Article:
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If you’re in the market for a new car, then you’re probably in the market for a car loan. Many car buyers use car loans to give them access to the cash they need to fund their next purchase. The challenge is working out what you can afford to borrow and how quickly you can afford to repay your loan.
If you’re about to set up a car loan, then read on. This guide to structuring your car loan is packed full of tips to help you: work out how to set your budget; maximise your repayments; and be prepared before you go to purchase your next car.
If your old car is ready to say goodbye or you’re ready to say goodbye to your old car, then you’re probably already thinking about what kind of car you would like next. Or perhaps you haven’t owned a car before and this will be your first purchase. Maybe you just like to keep your car new and it’s time for a change.
Whatever the reason for your next purchase, try to think finance before you start shopping around. It’s easy to fall in love with a car because it’s going to be a good ride, but then you may find yourself struggling to afford a loan that is outside your budget.
Working out how much you can afford to borrow for your car will give you some parameters to shop within. There are two different numbers at play here - how much you can afford to borrow and how much a car loan provider will lend you. Calculating your own budget will help you to ensure you don’t accept a loan bigger than you can afford and struggle with repayments in the future.
Start by working out how much you can afford to repay. You can do this by reviewing your income alongside your costs. It’s important to capture everything if you want an accurate budget. Once you have identified what remains when you take away your costs from your earnings you should have an idea of what you can afford in repayments.
If you have a deposit it will make a big difference in boosting your budget. Remember that any money you can use to pay for your car upfront reduces the amount you need to borrow. The lower the amount you need to borrow the less you will pay in interest and charges.
Armed with your deposit and your budget calculations you will be able to get some comparative quotes from providers. This will give you an idea of how much you can borrow and how much it’s going to cost to repay.
The faster you repay your loan the less money it will cost you. So there are a few smart things to be proactive about when you set up your borrowing. Planning for these upfront will stop you being restricted in your options going forward, and can save you money across the life of your loan.
Getting quotes from different providers will help you choose the lowest interest rates. But remember to check all costs - there could be fees and charges that make the best rate more expensive in the long run.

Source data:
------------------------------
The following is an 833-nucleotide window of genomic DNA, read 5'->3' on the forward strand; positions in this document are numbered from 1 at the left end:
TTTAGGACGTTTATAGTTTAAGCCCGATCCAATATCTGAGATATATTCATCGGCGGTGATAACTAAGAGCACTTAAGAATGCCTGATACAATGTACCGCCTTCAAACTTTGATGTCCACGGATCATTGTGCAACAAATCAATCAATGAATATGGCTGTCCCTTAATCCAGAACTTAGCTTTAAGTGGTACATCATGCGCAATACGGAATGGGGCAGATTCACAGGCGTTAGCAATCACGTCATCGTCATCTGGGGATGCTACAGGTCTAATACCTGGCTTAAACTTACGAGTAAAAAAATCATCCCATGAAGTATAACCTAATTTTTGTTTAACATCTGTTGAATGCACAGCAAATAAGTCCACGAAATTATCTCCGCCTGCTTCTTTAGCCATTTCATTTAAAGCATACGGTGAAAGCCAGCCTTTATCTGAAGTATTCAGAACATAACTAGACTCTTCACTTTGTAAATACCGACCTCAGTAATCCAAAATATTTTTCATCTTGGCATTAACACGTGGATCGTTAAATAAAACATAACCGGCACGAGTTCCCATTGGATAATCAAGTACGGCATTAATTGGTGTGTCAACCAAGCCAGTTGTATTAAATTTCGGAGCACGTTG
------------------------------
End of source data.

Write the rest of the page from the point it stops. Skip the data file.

If you have a poor credit record you may find you’re facing a higher interest rate. Check your credit record before you apply so you can prepare yourself for any challenges (find out how here [linkto: blog on credit record]). Be sure to set up a review date after you are more than 12 months into your loan as regular repayments on time could allow you to negotiate a lower rate further down the road.
Setting a budget up front is important to allow you to be realistic with your repayments. However, it’s important to remember that your financial position will probably change over the life of your loan. Consider your repayment flexibility and whether you want to be able to make additional lump sum payments or increase the size of your regular payments. Many providers will restrict your ability to do this unless you build it into your car loan.
If your pay is weekly or fortnightly, you might consider increasing your repayments from monthly to every two weeks. Do this by taking the quoted monthly repayment and splitting it into two, and you will find that you end up paying an additional month of repayments every 12 months of your loan.
The result? This simple restructure before you start paying could take five months off a five year loan. That’s a considerable saving in interest and will mean you get access to your cash sooner to begin saving or spending on your next project.
Having worked out what you can afford and what you can borrow, you’re ready to start shopping for a car. Staying flexible to your changing budget is an important way to stay on top of your car loan costs and speed up repayment. Once your car loan is set up you can schedule in an annual health-check to help you stay focused on paying it off even faster.